Scientists at Regeneron have another goal. They have been searching for genes in people who seem to not gain weight. Regeneron sequenced all the protein-coding genes in genomes of around 650,000 people chosen at random. But instead of trying to identify genes in people who had severe obesity, they looked for genes associated with leanness.

Reporting in a paper in Science published on July 2, they found that variants in the GPR75 gene confer some resistance to obesity. People who have a different variant of GPR75 than the rest of us were 5.5 kilograms lighter and had less than 54% chance of obesity. But before you get excited, you should know that this superpower is relatively rare and found in only one out of every 3,000 people. What makes this study interesting is that it opens avenues to look for anti-obesity drugs that regulate GPR75.

What about other superpowers such as not needing to sleep a full night? Lack of sleep tends to cause many health problems and often this is due to the misalignment between our internal circadian clocks and the natural light-dark cycle outside. We don’t blame Thomas Edison for poor memory, heart disease, inflammation, and obesity, but it is estimated that the invention of the light bulb has led to two hours less sleep on average. And keeping the smartphone or tablet next to the bed isn’t helping us get a proper night’s rest either.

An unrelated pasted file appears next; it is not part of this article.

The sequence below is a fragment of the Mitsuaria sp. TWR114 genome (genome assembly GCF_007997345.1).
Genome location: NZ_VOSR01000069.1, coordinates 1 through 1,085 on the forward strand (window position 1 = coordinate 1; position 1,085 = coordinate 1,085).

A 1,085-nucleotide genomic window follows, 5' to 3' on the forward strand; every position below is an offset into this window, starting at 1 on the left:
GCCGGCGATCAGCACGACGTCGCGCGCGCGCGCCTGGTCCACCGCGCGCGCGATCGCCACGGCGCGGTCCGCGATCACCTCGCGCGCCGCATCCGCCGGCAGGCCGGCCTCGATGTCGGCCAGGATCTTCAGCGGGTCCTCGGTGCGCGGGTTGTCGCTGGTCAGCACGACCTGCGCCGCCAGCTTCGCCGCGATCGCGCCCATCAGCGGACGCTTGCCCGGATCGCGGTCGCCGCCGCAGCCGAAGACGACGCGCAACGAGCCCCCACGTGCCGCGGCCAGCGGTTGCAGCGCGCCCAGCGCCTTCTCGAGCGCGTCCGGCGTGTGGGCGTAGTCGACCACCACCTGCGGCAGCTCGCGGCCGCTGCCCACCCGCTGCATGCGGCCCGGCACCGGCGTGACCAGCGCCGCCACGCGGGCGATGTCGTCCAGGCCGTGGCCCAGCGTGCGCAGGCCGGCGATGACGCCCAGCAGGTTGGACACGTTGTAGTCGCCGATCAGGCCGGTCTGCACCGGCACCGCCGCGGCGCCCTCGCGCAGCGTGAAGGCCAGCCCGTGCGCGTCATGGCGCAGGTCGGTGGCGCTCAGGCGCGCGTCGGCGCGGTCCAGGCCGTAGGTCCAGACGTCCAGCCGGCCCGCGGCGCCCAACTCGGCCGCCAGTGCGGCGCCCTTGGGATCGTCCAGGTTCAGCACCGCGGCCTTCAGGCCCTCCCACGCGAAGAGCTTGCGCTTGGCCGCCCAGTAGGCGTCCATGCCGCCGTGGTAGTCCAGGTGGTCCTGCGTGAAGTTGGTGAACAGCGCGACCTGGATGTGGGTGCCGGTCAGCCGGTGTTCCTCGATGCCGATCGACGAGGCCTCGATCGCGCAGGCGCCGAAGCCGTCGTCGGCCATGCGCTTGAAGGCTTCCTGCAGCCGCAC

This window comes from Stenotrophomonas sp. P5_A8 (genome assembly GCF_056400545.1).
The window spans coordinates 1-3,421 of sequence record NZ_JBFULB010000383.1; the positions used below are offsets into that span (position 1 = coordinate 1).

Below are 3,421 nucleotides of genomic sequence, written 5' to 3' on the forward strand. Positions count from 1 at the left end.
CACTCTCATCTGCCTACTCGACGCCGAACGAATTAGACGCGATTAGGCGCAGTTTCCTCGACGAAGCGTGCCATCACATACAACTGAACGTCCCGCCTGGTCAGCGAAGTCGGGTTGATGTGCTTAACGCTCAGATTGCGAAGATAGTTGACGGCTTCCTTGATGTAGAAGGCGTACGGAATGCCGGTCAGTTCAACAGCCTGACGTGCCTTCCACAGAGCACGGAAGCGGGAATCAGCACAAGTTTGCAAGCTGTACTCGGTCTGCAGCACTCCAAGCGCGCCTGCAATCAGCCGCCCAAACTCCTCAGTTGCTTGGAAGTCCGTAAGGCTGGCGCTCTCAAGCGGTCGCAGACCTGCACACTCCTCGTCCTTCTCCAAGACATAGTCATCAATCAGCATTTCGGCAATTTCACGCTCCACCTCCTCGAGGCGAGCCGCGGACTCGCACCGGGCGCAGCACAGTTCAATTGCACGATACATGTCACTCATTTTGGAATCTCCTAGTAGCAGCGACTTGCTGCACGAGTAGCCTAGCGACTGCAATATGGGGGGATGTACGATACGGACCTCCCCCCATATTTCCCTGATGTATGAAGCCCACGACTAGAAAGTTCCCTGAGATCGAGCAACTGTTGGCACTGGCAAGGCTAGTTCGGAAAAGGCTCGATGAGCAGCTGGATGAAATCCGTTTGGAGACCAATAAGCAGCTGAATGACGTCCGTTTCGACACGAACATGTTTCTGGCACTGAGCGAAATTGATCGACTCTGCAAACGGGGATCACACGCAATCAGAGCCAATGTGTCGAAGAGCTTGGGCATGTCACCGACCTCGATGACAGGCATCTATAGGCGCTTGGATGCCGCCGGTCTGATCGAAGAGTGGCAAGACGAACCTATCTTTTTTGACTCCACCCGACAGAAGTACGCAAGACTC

But there are people who not only get by, but thrive on four or five hours of sleep every night. Researchers have started to identify genes that are associated with these superpowers. Mutations in ADRB1 and NPSR1 genes change neurotransmitters in the brains of some people allowing them to sleep less. Another variant in DEC2 lets short sleepers stay awake longer.

Often when associations between a genetic variant and a biological trait are found, the next step is to clone the variant and to breed it in laboratory mice. Mice are by no means a substitute for people, but they offer a controlled way to test for possible genetic effects quickly. For example, mutant mice with the sleep-related variants were able to sleep for fewer hours.

As we identify variants associated with desirable superpowers, we can improve our understanding of basic biology and clinical medicine. We can also appreciate the expansive genetic tapestry of humanity. But we should also understand that life is seldom as simple as it seems. We may find that there may be additional genes that we don’t know about and alternate biological pathways that don’t involve the genes of particular interest that confer superpowers to some people.

Finally, any discussion of the identification of the genetic basis of observable traits in people is not complete without considering the ethics of such endeavours. On the one hand, we know that race is a social construct and not a biological one. On the other, there will certainly be people who try to find a genetic basis for traits with the purpose of discriminating against other humans. Biology does not have a stellar track record in this aspect, but we must never allow the racist and bigoted tendencies of the eugenics era to be repeated again.

Anirban Mahapatra, a microbiologist by training, is the author of COVID-19: Separating Fact From Fiction

The views expressed are personal